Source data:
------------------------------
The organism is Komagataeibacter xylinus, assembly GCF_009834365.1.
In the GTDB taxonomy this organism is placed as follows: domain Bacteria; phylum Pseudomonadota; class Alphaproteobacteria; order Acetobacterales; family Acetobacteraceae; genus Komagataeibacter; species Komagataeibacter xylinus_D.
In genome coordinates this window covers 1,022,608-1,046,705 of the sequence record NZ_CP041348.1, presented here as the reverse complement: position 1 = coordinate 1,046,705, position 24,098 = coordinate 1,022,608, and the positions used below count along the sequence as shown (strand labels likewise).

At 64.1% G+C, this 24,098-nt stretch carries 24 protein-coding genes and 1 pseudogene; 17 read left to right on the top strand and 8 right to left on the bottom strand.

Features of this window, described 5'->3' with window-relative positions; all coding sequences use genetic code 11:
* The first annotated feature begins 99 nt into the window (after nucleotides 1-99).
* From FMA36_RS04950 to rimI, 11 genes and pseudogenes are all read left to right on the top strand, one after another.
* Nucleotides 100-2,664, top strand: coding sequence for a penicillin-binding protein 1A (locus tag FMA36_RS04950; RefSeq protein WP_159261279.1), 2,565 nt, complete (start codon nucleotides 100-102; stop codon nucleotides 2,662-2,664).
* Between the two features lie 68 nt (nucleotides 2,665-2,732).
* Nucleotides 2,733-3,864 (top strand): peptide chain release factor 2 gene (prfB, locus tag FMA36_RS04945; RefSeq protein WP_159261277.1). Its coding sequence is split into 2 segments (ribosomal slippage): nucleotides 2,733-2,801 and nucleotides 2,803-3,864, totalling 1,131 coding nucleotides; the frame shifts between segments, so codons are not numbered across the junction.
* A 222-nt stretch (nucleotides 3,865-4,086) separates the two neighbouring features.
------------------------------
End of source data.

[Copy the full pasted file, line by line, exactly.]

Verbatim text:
The organism is Komagataeibacter xylinus, assembly GCF_009834365.1.
In the GTDB taxonomy this organism is placed as follows: domain Bacteria; phylum Pseudomonadota; class Alphaproteobacteria; order Acetobacterales; family Acetobacteraceae; genus Komagataeibacter; species Komagataeibacter xylinus_D.
In genome coordinates this window covers 1,022,608-1,046,705 of the sequence record NZ_CP041348.1, presented here as the reverse complement: position 1 = coordinate 1,046,705, position 24,098 = coordinate 1,022,608, and the positions used below count along the sequence as shown (strand labels likewise).

At 64.1% G+C, this 24,098-nt stretch carries 24 protein-coding genes and 1 pseudogene; 17 read left to right on the top strand and 8 right to left on the bottom strand.

Features of this window, described 5'->3' with window-relative positions; all coding sequences use genetic code 11:
* The first annotated feature begins 99 nt into the window (after nucleotides 1-99).
* From FMA36_RS04950 to rimI, 11 genes and pseudogenes are all read left to right on the top strand, one after another.
* Nucleotides 100-2,664, top strand: coding sequence for a penicillin-binding protein 1A (locus tag FMA36_RS04950; RefSeq protein WP_159261279.1), 2,565 nt, complete (start codon nucleotides 100-102; stop codon nucleotides 2,662-2,664).
* Between the two features lie 68 nt (nucleotides 2,665-2,732).
* Nucleotides 2,733-3,864 (top strand): peptide chain release factor 2 gene (prfB, locus tag FMA36_RS04945; RefSeq protein WP_159261277.1). Its coding sequence is split into 2 segments (ribosomal slippage): nucleotides 2,733-2,801 and nucleotides 2,803-3,864, totalling 1,131 coding nucleotides; the frame shifts between segments, so codons are not numbered across the junction.
* A 222-nt stretch (nucleotides 3,865-4,086) separates the two neighbouring features.